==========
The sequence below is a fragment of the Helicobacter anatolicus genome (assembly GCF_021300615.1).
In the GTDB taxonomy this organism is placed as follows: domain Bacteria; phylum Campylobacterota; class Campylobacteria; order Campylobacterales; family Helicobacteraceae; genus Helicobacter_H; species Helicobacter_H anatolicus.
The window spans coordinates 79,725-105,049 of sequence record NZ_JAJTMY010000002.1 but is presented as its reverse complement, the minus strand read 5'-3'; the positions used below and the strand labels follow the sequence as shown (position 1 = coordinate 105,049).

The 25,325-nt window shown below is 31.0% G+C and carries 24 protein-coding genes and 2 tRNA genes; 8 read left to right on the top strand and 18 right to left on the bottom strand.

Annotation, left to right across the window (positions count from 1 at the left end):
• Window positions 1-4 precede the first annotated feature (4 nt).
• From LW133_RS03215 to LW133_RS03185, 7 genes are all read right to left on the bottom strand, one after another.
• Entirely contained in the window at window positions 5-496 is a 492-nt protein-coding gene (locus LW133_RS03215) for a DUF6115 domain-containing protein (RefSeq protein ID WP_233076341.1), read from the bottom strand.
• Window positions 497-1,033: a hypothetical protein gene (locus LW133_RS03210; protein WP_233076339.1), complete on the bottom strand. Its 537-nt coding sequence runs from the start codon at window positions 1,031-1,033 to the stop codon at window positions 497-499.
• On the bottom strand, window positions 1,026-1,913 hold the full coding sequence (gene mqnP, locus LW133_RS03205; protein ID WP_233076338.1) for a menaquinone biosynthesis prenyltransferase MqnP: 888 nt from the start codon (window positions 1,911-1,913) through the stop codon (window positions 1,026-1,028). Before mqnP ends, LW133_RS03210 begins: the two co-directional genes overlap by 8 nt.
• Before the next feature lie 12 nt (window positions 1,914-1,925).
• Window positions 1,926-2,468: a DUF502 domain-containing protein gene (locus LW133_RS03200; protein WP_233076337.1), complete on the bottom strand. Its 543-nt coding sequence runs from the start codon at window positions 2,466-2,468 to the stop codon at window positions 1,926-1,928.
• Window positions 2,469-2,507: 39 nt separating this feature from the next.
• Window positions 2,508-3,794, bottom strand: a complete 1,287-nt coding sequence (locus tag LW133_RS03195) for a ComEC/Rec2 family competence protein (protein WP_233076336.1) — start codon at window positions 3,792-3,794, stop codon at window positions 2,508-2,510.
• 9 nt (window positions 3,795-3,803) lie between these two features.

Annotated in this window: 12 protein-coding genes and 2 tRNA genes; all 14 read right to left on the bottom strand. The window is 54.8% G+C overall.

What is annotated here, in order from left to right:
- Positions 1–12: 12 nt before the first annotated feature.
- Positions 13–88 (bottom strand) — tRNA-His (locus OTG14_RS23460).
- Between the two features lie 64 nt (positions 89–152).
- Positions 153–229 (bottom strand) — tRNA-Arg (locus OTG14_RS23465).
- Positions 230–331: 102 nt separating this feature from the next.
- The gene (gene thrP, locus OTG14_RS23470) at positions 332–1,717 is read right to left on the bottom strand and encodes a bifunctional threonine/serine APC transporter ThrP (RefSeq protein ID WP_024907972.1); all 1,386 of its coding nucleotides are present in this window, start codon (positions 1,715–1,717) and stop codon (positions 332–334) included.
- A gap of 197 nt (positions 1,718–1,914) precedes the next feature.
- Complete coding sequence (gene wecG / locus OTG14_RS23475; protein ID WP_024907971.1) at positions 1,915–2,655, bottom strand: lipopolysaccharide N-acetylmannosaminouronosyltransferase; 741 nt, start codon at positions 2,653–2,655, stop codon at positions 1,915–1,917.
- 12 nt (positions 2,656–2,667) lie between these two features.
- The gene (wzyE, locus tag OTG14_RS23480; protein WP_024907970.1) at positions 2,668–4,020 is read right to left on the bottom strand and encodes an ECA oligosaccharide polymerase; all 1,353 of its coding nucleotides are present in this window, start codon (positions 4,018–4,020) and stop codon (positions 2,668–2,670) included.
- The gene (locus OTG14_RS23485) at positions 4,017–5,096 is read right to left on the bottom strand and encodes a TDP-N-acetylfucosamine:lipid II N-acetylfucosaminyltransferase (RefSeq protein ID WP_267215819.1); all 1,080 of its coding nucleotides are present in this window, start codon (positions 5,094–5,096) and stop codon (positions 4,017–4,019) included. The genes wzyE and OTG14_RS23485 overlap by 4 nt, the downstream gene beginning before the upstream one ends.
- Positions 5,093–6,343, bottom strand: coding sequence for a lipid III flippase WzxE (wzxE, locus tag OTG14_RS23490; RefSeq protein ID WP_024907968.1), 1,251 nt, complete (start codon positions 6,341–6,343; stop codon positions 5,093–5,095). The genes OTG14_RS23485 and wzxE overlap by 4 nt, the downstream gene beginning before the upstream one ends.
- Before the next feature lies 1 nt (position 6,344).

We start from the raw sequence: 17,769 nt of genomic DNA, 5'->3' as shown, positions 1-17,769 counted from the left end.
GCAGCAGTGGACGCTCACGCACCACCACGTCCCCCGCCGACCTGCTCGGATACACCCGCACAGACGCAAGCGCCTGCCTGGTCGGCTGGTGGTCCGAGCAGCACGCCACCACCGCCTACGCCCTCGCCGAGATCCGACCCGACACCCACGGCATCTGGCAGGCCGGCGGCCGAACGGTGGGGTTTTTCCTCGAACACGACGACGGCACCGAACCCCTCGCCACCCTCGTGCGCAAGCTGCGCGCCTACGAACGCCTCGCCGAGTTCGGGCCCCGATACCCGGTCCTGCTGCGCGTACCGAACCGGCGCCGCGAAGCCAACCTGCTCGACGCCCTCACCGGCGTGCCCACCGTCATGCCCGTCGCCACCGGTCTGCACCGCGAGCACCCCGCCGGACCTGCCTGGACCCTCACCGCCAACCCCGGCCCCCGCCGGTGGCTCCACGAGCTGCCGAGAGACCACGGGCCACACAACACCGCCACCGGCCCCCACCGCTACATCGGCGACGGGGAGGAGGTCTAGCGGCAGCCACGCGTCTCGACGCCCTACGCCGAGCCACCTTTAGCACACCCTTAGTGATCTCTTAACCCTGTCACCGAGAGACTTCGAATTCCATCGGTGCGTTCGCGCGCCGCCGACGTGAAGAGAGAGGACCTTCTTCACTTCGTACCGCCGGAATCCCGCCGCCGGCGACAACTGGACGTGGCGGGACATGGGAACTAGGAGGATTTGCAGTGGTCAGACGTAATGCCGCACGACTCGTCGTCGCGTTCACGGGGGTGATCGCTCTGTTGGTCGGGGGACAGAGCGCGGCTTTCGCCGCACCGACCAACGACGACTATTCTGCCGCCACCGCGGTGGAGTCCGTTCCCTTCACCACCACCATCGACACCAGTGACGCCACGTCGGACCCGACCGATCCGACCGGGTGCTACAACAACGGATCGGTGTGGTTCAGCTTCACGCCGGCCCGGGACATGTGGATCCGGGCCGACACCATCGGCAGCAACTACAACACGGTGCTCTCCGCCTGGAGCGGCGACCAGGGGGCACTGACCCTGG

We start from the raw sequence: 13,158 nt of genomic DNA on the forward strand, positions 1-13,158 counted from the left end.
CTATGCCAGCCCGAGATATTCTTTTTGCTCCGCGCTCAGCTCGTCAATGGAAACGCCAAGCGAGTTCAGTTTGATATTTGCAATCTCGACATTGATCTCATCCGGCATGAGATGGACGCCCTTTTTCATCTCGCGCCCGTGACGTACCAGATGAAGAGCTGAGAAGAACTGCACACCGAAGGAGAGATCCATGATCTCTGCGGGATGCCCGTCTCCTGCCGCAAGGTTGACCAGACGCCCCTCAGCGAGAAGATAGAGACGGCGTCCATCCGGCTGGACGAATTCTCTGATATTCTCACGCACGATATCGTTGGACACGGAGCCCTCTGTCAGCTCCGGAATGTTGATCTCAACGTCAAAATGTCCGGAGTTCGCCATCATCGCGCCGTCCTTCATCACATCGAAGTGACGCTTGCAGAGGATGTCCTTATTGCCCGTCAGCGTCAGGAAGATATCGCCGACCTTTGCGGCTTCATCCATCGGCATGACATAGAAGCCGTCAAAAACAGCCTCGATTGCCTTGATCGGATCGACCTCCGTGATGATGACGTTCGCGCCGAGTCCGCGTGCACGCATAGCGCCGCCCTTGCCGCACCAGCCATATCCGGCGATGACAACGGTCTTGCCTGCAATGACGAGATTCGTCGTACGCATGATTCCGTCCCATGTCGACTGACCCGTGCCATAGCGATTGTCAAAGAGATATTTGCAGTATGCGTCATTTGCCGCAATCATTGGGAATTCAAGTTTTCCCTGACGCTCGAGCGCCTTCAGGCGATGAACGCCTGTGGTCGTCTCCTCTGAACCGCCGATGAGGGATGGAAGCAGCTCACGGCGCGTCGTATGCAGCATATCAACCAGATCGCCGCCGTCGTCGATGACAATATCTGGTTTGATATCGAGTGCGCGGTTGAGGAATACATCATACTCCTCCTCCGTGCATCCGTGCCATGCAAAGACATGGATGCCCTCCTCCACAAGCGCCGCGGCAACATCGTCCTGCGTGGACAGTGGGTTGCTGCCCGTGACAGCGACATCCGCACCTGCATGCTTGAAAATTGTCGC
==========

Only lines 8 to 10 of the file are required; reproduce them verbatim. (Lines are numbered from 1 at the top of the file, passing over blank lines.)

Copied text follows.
• Entirely contained in the window at window positions 5-496 is a 492-nt protein-coding gene (locus LW133_RS03215) for a DUF6115 domain-containing protein (RefSeq protein ID WP_233076341.1), read from the bottom strand.
• Window positions 497-1,033: a hypothetical protein gene (locus LW133_RS03210; protein WP_233076339.1), complete on the bottom strand. Its 537-nt coding sequence runs from the start codon at window positions 1,031-1,033 to the stop codon at window positions 497-499.
• On the bottom strand, window positions 1,026-1,913 hold the full coding sequence (gene mqnP, locus LW133_RS03205; protein ID WP_233076338.1) for a menaquinone biosynthesis prenyltransferase MqnP: 888 nt from the start codon (window positions 1,911-1,913) through the stop codon (window positions 1,026-1,028). Before mqnP ends, LW133_RS03210 begins: the two co-directional genes overlap by 8 nt.